Idaho joins 32 other states in lawsuit accusing Meta of fueling children’s social media addiction

States say social media company designed Facebook, Instagram to intentionally addict youth and teens

By: - October 24, 2023 2:48 pm
Meta headquarters on April 28, 2022, in Menlo Park, California

A sign is posted in front of Meta headquarters on April 28, 2022, in Menlo Park, California. (Justin Sullivan/Getty Images)

A lawsuit filed by 33 states, including Idaho, accuses Meta of designing Facebook and Instagram to intentionally addict children and teens, in violation of state and federal laws that protect consumers and children’s online privacy.

The states say that Meta knew its platforms psychologically harmed youth but hid those harms and installed even more features like “infinite scroll and near-constant alerts” to fuel youths’ social media addiction, according to a 233-page complaint filed Tuesday in federal court in northern California.

Addicting users serves Meta’s profit motive because the company sells advertisements targeting users, the states allege.

Meta also collected data from underage users without the parental consent federal law requires, according to the lawsuit. And the company routinely published “profoundly misleading reports” assuring the public its products were safe for young users, even though Meta’s internal research linked young people’s social media use to depression, anxiety, insomnia and problems at school and in daily life, the lawsuit charges.

“(The federal Children’s Online Privacy Protection Act) prohibits social media platforms like Facebook and Instagram from enrolling users who are under age 13,” Idaho Attorney General Raúl Labrador said in a press release. “Today’s lawsuit alleges that Meta knew children used its platforms and the company knowingly collected data from them without parental consent.”

New Jersey Attorney General Matt Platkin said states aim to hold Meta and its CEO, Mark Zuckerberg, accountable for the “deceptive, manipulative practices” that have damaged the potential of a generation of young people by harming their physical and mental health.

“Profits – not people, not its most vulnerable users, children and teens – drive the decision-making at Meta. That stops today,” Platkin said in a statement.

Eight other states filed complaints in their state courts alleging deceptive trade, consumer fraud, unlawful trade, unjust enrichment, negligence, product liability, and public nuisance claims. The multistate coalition that sued Meta also is investigating TikTok for similar practices.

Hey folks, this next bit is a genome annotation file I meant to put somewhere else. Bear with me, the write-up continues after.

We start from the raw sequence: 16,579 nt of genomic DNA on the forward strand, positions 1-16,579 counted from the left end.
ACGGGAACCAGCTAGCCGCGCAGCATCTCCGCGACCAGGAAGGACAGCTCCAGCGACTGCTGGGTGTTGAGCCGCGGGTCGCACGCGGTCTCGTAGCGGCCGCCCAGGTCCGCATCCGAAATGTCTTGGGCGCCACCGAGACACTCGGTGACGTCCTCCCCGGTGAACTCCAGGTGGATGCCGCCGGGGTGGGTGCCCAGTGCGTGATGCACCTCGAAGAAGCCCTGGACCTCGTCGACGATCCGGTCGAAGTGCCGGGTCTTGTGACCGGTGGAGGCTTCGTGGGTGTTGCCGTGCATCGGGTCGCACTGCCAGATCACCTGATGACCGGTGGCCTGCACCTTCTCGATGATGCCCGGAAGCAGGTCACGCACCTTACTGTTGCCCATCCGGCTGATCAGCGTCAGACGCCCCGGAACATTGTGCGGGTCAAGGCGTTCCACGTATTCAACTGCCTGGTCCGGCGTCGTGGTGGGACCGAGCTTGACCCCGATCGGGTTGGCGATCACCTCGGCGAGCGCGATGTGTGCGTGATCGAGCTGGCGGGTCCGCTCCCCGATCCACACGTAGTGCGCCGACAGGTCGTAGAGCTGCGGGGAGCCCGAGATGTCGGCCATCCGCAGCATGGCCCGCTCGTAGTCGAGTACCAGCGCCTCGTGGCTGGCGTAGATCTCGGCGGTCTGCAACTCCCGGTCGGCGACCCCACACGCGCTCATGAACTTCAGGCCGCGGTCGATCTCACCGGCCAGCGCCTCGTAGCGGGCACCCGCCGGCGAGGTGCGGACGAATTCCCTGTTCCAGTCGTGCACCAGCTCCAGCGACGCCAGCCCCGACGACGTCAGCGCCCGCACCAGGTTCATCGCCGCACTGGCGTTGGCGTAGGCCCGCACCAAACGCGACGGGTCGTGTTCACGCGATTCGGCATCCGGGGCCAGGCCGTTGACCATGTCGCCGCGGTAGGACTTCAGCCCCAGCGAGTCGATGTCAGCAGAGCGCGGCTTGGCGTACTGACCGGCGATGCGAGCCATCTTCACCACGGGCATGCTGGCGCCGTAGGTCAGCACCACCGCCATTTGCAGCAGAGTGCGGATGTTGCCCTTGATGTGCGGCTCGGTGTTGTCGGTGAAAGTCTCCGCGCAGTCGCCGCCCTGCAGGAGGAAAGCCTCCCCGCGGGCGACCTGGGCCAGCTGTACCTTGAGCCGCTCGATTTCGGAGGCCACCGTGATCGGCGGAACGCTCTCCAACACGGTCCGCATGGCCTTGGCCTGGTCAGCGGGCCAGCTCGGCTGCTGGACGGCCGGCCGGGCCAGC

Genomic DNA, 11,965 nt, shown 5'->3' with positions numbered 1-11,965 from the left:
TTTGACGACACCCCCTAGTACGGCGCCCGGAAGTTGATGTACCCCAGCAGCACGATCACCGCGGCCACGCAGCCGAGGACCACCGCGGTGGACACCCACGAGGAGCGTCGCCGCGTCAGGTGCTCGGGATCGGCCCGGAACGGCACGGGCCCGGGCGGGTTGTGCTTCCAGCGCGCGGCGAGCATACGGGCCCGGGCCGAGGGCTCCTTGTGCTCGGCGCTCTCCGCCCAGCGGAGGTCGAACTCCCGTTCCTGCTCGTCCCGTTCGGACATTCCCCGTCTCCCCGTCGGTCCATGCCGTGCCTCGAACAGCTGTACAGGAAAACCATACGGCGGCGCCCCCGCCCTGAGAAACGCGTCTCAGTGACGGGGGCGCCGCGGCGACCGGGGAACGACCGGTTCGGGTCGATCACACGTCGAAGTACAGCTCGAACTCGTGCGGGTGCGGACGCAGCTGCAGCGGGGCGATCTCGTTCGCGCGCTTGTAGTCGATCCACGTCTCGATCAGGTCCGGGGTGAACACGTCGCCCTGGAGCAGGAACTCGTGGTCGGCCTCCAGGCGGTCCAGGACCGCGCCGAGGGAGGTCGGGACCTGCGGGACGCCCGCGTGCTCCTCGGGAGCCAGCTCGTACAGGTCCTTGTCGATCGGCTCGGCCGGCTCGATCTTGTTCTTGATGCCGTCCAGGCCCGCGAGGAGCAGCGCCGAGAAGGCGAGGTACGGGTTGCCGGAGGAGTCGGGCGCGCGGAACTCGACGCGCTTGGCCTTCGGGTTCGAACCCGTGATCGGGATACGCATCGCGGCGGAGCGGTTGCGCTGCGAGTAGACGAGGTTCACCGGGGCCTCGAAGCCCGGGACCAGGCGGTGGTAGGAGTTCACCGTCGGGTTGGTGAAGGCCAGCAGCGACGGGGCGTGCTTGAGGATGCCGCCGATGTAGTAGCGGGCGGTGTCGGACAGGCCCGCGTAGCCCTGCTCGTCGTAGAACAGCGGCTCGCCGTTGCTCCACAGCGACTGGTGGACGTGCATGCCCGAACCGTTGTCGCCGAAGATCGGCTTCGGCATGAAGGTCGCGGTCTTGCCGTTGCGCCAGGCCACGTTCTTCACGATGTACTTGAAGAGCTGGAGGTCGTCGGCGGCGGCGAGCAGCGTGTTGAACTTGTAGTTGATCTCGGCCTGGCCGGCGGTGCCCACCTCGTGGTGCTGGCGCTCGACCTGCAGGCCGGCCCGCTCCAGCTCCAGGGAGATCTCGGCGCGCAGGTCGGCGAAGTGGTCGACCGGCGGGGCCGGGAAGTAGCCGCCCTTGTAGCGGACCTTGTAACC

Meta is expanding its use of addictive practices on its new platforms, states argue in complaint

The states are asking a judge to order Meta to stop using its addictive features and pay financial damages.

“Despite overwhelming internal research, independent expert analysis, and publicly available data that its Social Media Platforms harm young users, Meta still refuses to abandon its use of known harmful features — and has instead redoubled its efforts to misrepresent, conceal, and downplay the impact of those features on young users’ mental and physical health,” the lawsuit charges.

The company is even expanding its use of the addictive practices into new platforms and domains, including its Virtual Reality Metaverse, WhatsApp, and Messenger, the states complain.

The states cited five especially “psychologically manipulative” features they say exploit young users’ developing brains, including:

  • Recommendation algorithms the states characterize as “dopamine-manipulating.”
  • “Likes” and social comparison features.
  • Audiovisual and haptic alerts that continually recall users.
  • Visual filter features that promote body dysmorphia.
  • Content-presentation formats, such as infinite scroll, that keep users hooked.

Meta officially bars children under 13 from using its platform, but countless preteens use Facebook and Instagram without consequence from Meta, the lawsuit says.

Tuesday’s lawsuits come three years after Platkin’s office began investigating Meta for features designed to hook young users and push them into “rabbit holes” to keep them online longer.

They also come four months after legislators in the New Jersey Assembly unanimously passed a bill that would fine social media companies that use habit-forming features that entice underage users to develop social media addictions. That bill’s Senate version remains stalled in committee.


The New Jersey Monitor, like the Idaho Capital Sun, is part of States Newsroom, a network of news bureaus supported by grants and a coalition of donors as a 501c(3) public charity. Follow New Jersey Monitor on Facebook and Twitter.

Our stories may be republished online or in print under Creative Commons license CC BY-NC-ND 4.0. We ask that you edit only for style or to shorten, provide proper attribution and link to our web site. Please see our republishing guidelines for use of photos and graphics.

Dana Difilippo
Dana Difilippo

Dana DiFilippo is a reporter for the New Jersey Monitor. She previously reported for WHYY, Philadelphia’s NPR station, and the Philadelphia Daily News, a paper known for exposing corruption and holding public officials accountable. Prior to that, she worked at newspapers in Cincinnati, Pittsburgh, and suburban Philadelphia and has freelanced for various local and national magazines, newspapers and websites. She lives in Central Jersey with her husband, a photojournalist, and their two children.